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Dr Thorsten Stanley, Department of Paediatrics and Child Health

photo-of-Tosh-Stanley

MB ChB DCH DObstRCOG FRCP
Senior Lecturer in the Department of Paediatrics


Dr Thorsten Stanley completed his undergraduate studies at the University of Edinburgh, Scotland and his paediatric specialty training in Yorkhill and Royal Maternity hospitals, Glasgow with a special interest in immunology before coming to NZ initially as a lecturer and then Senior Lecturer in 1980.

Dr Stanley has clinical and after-hours responsibilities within both general paediatrics and neonatology and his clinics specialise in allergic disease and epilepsy/neurology.
He has been convenor of the DCH diploma CHHX702 course since 1997 and established and convenes the annual regional paediatric update meetings for GPs since 2001. He also has extensive commitments in undergraduate teaching to both 5th and 6th year medical students. He has been actively involved in introducing videoconferencing via the internet using Adobe Connect.

Research Interests

Dr Stanley's research interests have included paediatric infectious disease, neonatology, neurology and neonatal seizures but increasingly over the past decade have tended to focus on paediatric allergy and asthma.
Dr Stanley has been acting Head of the Academic Department from 1995-1997, 2007-2010, and March –July 2011.
Dr Stanley has developed expertise in medical misadventure and regularly advises both ACC and the Medical Council of New Zealand.
He has recently developed a closer clinical and research collaboration with Xiamen, China
Dr Stanley's research has focused on the areas of allergy and infectious disease and he has increasingly been involved in collaborations with the Department of Medicine and in particular WARG (Wellington Asthma Research Group) and Public Health, and valuable collaborations with the Department of Paediatrics at Auckland Medical School, Massey University, Perth, West Australia and University of Kuopio, Finland.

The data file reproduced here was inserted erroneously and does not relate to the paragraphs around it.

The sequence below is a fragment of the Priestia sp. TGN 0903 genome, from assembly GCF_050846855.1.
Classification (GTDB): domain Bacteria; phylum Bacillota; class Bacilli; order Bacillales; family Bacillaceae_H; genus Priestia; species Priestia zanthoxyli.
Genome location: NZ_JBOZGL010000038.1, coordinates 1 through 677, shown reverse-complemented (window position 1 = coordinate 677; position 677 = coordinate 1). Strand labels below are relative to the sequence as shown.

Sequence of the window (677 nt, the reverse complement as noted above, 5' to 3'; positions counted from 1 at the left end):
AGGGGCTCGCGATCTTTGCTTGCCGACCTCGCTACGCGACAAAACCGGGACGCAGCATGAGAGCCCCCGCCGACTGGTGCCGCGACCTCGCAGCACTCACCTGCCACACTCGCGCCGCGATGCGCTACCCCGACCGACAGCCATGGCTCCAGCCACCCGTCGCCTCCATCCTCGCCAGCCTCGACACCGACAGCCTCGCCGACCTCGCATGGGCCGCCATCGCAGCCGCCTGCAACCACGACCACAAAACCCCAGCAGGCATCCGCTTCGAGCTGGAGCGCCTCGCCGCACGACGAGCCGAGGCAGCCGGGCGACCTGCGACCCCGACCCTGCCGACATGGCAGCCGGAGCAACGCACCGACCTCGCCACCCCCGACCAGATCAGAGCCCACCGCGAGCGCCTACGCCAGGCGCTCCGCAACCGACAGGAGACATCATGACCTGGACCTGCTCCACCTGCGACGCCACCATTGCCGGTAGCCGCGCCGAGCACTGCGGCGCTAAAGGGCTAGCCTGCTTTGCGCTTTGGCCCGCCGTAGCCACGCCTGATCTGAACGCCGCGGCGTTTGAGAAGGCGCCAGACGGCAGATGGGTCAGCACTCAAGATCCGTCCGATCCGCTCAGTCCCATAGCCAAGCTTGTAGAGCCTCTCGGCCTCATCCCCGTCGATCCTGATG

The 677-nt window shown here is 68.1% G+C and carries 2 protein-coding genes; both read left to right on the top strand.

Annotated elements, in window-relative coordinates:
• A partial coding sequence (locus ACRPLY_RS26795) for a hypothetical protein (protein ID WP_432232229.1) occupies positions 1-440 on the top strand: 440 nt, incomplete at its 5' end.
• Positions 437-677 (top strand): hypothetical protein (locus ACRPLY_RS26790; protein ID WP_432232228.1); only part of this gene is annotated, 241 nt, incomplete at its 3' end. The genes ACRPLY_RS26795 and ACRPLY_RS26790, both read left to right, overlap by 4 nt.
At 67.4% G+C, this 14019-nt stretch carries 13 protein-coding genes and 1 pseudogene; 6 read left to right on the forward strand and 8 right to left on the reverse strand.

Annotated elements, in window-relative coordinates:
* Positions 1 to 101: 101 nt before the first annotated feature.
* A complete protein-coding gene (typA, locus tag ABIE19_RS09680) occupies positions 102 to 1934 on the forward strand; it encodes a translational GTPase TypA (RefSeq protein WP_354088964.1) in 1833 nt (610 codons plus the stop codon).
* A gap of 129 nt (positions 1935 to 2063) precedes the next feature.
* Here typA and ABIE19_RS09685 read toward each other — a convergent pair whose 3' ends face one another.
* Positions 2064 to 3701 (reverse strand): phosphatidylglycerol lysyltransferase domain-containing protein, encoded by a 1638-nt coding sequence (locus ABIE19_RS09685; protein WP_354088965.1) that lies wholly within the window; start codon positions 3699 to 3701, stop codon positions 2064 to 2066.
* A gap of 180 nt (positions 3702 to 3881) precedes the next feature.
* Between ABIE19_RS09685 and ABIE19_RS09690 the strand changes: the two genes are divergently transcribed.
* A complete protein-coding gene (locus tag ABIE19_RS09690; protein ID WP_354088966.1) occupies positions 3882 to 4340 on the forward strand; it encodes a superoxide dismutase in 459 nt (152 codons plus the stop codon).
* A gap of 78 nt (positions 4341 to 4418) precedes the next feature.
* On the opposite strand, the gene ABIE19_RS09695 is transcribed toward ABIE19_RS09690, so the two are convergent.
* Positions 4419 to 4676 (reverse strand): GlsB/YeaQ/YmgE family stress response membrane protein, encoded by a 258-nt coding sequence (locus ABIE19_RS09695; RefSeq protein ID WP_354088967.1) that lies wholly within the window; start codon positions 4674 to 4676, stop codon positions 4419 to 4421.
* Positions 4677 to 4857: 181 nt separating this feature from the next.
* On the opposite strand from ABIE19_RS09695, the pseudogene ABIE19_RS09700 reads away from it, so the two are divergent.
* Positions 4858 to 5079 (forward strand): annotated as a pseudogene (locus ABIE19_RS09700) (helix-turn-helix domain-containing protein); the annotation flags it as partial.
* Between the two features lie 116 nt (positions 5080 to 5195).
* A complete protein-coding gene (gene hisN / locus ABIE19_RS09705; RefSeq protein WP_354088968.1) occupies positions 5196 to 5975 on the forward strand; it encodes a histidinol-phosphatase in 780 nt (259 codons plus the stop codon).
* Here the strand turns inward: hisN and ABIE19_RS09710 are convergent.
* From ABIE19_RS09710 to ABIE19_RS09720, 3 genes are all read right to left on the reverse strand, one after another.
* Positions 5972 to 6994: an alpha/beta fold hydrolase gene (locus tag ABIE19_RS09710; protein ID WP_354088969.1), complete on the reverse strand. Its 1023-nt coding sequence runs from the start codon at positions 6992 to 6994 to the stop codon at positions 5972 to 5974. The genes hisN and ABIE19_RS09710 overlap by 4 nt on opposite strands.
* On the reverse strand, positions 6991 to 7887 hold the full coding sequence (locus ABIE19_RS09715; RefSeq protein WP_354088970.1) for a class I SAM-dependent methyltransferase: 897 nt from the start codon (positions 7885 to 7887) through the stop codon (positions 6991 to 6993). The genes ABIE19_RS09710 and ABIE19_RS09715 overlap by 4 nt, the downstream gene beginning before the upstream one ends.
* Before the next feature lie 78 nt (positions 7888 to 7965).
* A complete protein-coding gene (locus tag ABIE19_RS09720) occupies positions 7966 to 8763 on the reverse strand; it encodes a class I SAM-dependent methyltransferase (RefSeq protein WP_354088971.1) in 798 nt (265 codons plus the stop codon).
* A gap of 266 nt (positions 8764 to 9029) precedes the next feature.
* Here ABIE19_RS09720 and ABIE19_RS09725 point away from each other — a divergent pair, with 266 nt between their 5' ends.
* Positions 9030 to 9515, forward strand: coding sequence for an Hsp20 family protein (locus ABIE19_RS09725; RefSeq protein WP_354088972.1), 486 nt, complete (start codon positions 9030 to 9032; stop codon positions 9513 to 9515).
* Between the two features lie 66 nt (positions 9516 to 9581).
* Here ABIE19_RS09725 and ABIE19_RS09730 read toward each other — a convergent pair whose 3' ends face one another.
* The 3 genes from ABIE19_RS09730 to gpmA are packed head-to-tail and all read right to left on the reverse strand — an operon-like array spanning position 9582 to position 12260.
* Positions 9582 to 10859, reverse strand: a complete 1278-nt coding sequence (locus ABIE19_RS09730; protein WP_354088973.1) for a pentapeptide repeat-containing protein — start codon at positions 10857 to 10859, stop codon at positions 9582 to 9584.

Recent research has looked at the role of probiotics in preventing infant eczema and atopy, Vitamin D in bronchiolitis, dampness and fungal spores in childhood wheeze, gut permeability in eczema, the use of exhaled nitric oxide in assessing asthma control and effectiveness of allergen desensitisation.
HRC grants have been approved to look at the use of probiotics in early pregnancy in preventing premature labour, maternal vaginosis, maternal Group B Streptococcal carriage and infant atopy, and the role of dampness in the home on bronchiolitis severity. Future research pending successful HRC applications include the role of dampness on the viability and infectivity of rhinoviruses in wheezy children; the effect of early food allergen exposure on the development of infant food allergy and eczema; the long term effects of probiotic supplementation on the development of asthma and rhinitis and the potential role of the infrared camera in paediatric research.